Music News

You Do Not Hate Dave Matthews Band

As a card-carrying Dave Matthews hater, you should know something about yourself: You don't really hate Dave Matthews.

Oh, you beg to differ, but it's true. One cannot genuinely loathe the mellow South African and his eponymous, Grammy-winning light-rock foursome, The Dave Matthews Band, any more than one can genuinely loathe scented bath oil. Or tai chi. Or stained-glass window panels.

Still not convinced? Think of "Crash Into Me" and try to find hate in your heart. Go!

Told ya.

What you mistake for "hate" is actually the same low-intensity soul-panic that you might experience while watching a Ron Howard movie, or ordering from a Cheesecake Factory menu. There's nothing explicitly horrible in there; indeed, some of it actually borders on good, but the overall product leaves you feeling a little dead inside.

Still, you want to hate. I get that. So here are five legitimate rationales for intense Matthews non-like that you can cite with friends, aside from the passé "they're a jam band" or the rigidly doctrinal "their music sucks."

The Cult Factor: Remember the first time you told a hardcore DMB enthusiast that you find the group's adult-contemporary sound kind of retarded? I do. She was a friend of mine, and it was an incredibly vivid experience, mostly for the swift, colorful storm of emotions that immediately followed. First came a look of supreme alarm, like: "Oh, my God! You don't like Matthews! It can't be!" Then came the confusion: "But Matthews is awesome. And we're friends! It doesn't compute." Next, the indignation: "Hating Matthews is like hating a sunset. You don't know shit." And, finally, the pity: "I feel sad for you."

Essentially, it was like telling a Christian family member that you don't believe in Jesus. And therein lies the most insidious aspect of DMB's appeal: Fans of the band don't seem to understand how the rest of us could possibly not worship them. It's distinctly cultish, and it makes me wonder if one day we'll find all 10 million DMB fans lined up on a farm near Charlottesville, Virginia, dead from poisoned carrot juice, with "Crush" playing over the compound's P.A. system. Creepily plausible, huh?

They Suffer by Association: DMB came to prominence in the mid-'90s, right around the same time as Hootie and the Blowfish, Counting Crows, and Alanis Morissette (who started her career singing back-up for Matthews). Let's be honest: It was a black, disgusting nadir for American pop music, and though Matthews is in no way as loathsome as the three aforementioned acts, he may have helped them find purchase on America's collective musical psyche. And that's the devil's work, I say.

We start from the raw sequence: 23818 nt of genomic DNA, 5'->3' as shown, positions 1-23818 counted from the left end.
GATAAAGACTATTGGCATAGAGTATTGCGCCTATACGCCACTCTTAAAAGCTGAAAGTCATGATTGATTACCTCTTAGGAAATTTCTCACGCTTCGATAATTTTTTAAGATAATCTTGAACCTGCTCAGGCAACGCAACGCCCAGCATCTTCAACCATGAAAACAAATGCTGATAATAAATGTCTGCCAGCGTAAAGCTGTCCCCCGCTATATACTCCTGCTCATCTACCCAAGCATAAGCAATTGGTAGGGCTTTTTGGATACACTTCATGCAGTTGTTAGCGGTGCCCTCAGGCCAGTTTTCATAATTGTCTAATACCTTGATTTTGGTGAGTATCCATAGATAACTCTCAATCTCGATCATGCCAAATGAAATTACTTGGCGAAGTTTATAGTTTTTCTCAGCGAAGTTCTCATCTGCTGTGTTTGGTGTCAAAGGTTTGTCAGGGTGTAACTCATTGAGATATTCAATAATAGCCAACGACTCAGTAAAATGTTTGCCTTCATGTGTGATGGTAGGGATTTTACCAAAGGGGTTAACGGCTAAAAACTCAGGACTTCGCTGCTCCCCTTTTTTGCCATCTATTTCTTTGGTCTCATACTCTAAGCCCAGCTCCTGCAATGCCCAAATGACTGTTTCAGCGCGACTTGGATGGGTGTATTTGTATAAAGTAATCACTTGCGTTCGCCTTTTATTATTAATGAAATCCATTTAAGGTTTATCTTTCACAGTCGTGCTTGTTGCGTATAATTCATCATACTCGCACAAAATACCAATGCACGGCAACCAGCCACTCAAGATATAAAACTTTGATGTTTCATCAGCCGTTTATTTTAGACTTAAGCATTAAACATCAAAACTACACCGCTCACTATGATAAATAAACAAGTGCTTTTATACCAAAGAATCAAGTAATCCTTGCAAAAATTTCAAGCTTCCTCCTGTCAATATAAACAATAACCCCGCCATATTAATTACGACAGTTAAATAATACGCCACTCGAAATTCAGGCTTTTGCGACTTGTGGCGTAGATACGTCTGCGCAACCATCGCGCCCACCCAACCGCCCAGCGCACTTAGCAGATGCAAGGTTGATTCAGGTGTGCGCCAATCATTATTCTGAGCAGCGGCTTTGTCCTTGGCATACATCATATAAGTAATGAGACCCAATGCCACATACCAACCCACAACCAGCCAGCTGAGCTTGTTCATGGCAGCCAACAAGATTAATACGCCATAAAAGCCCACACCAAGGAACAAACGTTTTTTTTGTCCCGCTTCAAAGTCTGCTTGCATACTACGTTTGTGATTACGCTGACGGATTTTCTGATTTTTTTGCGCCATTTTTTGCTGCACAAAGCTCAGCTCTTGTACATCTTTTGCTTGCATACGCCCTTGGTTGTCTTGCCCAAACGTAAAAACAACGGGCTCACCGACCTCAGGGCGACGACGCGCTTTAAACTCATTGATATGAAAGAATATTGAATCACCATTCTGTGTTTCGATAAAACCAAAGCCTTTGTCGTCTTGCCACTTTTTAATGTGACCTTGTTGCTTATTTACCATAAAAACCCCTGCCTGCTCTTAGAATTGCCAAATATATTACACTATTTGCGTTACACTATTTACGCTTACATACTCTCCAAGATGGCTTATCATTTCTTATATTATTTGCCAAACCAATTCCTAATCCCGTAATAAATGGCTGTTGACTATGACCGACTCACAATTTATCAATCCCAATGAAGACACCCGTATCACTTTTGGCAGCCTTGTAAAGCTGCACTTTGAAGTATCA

They're Irony Killers: I don't like Phil Collins, but I think I could have fun at one of his concerts. I'd remember his work on Miami Vice, think of Christian Bale's riotous pre-coital critique of No Jacket Required in American Psycho ("Don't just stare at it . . . Eat it!"), have a few beers and, you know, enjoy myself. Ironically.

That couldn't really happen at a Matthews concert. After all, this is a multi-ethnic band led by a politically contrite white South African who sings about inclusiveness and tolerance and stuff. They're just not fun to hate. Honestly, I think I could have more fun watching a bunch of pretentious ass-clowns like Creed.

They're Not Sexy: By all accounts, DMB is a technically gifted group of session musicians. You've got Carter Beauford's expansive drumming, Stefan Lessar's jazzy yet obedient bass, and the sometimes-catchy guitar licks and horny-cat wailing of Matthews himself. In terms of overall professionalism and sound compression, the band is reminiscent of '70s studio greats Steely Dan. What DMB lacks is the Dan's leavening fiendishness — that artful disconnect between form and content that gave a skinny Scarsdale Jew and his hippie, near-sighted sidekick their wildly improbable sex appeal. DMB has no such disconnect. No secrets. No sex.

They Have a Full-Time Violin Player: Are we doing a cover of "Kashmir?" No? Then lose the freakin' violin.

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Craig Outhier